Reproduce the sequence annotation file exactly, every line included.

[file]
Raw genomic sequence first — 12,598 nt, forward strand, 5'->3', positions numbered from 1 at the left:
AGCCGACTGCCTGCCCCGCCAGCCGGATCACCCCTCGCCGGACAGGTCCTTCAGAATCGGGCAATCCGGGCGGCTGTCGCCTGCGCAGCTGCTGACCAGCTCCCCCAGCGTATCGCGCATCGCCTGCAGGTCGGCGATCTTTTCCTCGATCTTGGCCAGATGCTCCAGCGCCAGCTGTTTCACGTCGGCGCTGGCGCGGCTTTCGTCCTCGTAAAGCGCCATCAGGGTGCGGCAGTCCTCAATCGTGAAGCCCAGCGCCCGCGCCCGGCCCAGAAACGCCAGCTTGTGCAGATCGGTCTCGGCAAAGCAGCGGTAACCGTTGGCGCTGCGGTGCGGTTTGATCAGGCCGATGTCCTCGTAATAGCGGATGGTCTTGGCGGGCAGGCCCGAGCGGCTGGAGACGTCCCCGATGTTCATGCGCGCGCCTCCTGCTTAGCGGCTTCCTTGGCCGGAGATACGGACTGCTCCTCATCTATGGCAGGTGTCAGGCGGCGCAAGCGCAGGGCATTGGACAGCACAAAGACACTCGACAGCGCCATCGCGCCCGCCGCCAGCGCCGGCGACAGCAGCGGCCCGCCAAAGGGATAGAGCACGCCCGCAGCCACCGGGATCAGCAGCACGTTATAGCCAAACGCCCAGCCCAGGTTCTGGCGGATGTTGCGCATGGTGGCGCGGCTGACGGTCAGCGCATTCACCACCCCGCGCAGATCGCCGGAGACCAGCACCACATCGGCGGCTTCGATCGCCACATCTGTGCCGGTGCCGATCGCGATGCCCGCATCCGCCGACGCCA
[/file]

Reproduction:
Raw genomic sequence first — 12,598 nt, forward strand, 5'->3', positions numbered from 1 at the left:
AGCCGACTGCCTGCCCCGCCAGCCGGATCACCCCTCGCCGGACAGGTCCTTCAGAATCGGGCAATCCGGGCGGCTGTCGCCTGCGCAGCTGCTGACCAGCTCCCCCAGCGTATCGCGCATCGCCTGCAGGTCGGCGATCTTTTCCTCGATCTTGGCCAGATGCTCCAGCGCCAGCTGTTTCACGTCGGCGCTGGCGCGGCTTTCGTCCTCGTAAAGCGCCATCAGGGTGCGGCAGTCCTCAATCGTGAAGCCCAGCGCCCGCGCCCGGCCCAGAAACGCCAGCTTGTGCAGATCGGTCTCGGCAAAGCAGCGGTAACCGTTGGCGCTGCGGTGCGGTTTGATCAGGCCGATGTCCTCGTAATAGCGGATGGTCTTGGCGGGCAGGCCCGAGCGGCTGGAGACGTCCCCGATGTTCATGCGCGCGCCTCCTGCTTAGCGGCTTCCTTGGCCGGAGATACGGACTGCTCCTCATCTATGGCAGGTGTCAGGCGGCGCAAGCGCAGGGCATTGGACAGCACAAAGACACTCGACAGCGCCATCGCGCCCGCCGCCAGCGCCGGCGACAGCAGCGGCCCGCCAAAGGGATAGAGCACGCCCGCAGCCACCGGGATCAGCAGCACGTTATAGCCAAACGCCCAGCCCAGGTTCTGGCGGATGTTGCGCATGGTGGCGCGGCTGACGGTCAGCGCATTCACCACCCCGCGCAGATCGCCGGAGACCAGCACCACATCGGCGGCTTCGATCGCCACATCTGTGCCGGTGCCGATCGCGATGCCCGCATCCGCCGACGCCA